occupied by large numbers of highly disordered water
molecules. We estimate the volume of the cavity defined by
the van der Waals surfaces of the surrounding matrix to be of
the order of 6000 :3, a space capable of enclosing no less than
200 water molecules if the collection has the density of liquid
water. This estimate of roughly 200 water molecules per
enclosure is also indicated by the residual electron density[6]
Angew. Chem. 2007, 119, 8794 ?8797
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Angewandte
Chemie
Figure 2. a) A framework representation of the clustering of the
fluorene units from 12 separate macrocycles. b) A space-filling representation of the (fluorene)12 cluster showing individual C13H8 units.
c) The fcc arrangement of the (fluorene)12 clusters. A space-filling
representation of all the atoms in only one cluster is shown here, the
other clusters being represented, for clarity, as spheres.
associated with the disordered contents of the cavities. An
imaginary slice through the structure would reveal a surface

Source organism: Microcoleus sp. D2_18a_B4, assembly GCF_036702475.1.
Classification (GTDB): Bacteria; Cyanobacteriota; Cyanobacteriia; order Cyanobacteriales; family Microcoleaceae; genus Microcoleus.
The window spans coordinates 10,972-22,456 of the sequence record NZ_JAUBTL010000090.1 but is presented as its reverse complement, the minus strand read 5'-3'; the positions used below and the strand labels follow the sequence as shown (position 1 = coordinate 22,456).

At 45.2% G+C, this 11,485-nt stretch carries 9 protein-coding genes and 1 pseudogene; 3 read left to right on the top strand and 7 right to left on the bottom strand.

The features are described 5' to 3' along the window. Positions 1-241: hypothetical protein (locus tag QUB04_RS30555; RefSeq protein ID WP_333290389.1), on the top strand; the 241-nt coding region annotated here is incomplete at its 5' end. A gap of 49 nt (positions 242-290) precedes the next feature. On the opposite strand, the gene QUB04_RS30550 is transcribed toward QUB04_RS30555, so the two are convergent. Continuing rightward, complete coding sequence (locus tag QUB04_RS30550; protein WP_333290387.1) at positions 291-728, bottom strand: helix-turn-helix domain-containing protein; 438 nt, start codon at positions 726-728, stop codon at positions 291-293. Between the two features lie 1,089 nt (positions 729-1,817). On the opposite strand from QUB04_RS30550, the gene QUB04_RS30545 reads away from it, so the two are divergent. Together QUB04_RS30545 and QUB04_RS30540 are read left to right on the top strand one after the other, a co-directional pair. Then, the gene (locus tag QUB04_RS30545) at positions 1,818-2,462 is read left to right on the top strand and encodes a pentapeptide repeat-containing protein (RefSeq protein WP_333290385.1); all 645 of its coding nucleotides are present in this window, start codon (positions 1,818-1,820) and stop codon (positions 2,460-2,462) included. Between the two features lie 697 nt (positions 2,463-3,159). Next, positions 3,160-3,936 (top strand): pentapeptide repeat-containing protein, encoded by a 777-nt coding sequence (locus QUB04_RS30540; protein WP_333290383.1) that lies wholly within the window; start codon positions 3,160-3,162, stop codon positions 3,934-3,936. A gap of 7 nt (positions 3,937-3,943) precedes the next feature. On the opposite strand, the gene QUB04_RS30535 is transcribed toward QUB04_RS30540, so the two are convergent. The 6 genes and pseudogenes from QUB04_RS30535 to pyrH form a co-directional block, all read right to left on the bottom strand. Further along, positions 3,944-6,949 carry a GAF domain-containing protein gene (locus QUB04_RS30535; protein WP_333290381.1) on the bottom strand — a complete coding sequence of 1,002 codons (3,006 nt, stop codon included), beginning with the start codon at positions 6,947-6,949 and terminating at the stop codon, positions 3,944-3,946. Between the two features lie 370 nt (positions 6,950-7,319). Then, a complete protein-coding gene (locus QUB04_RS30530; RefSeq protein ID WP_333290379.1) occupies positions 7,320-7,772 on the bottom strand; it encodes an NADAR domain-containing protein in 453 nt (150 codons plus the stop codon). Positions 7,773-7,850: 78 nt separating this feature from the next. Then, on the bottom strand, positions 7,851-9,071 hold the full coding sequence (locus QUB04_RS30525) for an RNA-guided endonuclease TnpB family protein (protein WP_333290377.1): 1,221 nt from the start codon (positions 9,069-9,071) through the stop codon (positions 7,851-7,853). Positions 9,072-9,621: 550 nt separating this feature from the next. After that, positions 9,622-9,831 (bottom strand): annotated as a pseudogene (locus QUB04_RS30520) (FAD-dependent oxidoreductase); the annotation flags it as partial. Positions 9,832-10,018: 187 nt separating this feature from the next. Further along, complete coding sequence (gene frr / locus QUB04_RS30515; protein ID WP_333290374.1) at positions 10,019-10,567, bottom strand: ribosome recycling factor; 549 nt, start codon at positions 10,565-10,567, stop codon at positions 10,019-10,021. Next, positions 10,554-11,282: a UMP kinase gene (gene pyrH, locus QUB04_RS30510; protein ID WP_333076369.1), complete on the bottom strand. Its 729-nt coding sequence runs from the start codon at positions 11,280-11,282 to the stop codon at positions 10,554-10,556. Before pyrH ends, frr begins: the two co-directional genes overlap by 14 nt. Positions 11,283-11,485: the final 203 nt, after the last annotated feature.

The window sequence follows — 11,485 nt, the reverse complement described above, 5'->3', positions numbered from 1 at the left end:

pitted with holes reminiscent of Swiss Emmental cheese.
Whilst the octahedral sites of the fcc array of (fluorene)12
clusters are where the large enclosures are centered, the
tetrahedral sites are occupied by NMe4+ and Na+ cations. As
can be seen in Figure 4, the tetrahedral sites are surrounded
by 12 hydroxo groups provided by six macrocycles disposed
?edge-on? to the site. The oxygen centers of the 12 hydroxo
groups are equidistant from the center of the tetrahedral site.
Not surprisingly, the NMe4+ and Na+ cations required to
balance the charge on the [L2{Sn(OH)2}2]4 units, together
with associated water molecules, are found in the general
vicinity of these 12 hydroxo groups.
The unusual structural features described above are not
limited to just one isolated case. For example, reaction of LH4
with either sodium molybdate or sodium tungstate in aqueous
methanol yields solvated crystals suitable for single-crystal Xray crystallography of composition (NMe4)4/3Na8/3[L2(MO2)2]
(M = Mo or W).[4b] These compounds have cubic unit cells
[a = 37.4755(11) : (Mo) and 37.3271(3) : (W), space group
Pa3?] and essentially identical structures. Chiral, macrocyclic
[L2(MO2)2]4 (M = Mo, W) anions, very similar to the
[L2{Sn(OH)2}2]4 macrocycles described above, are present.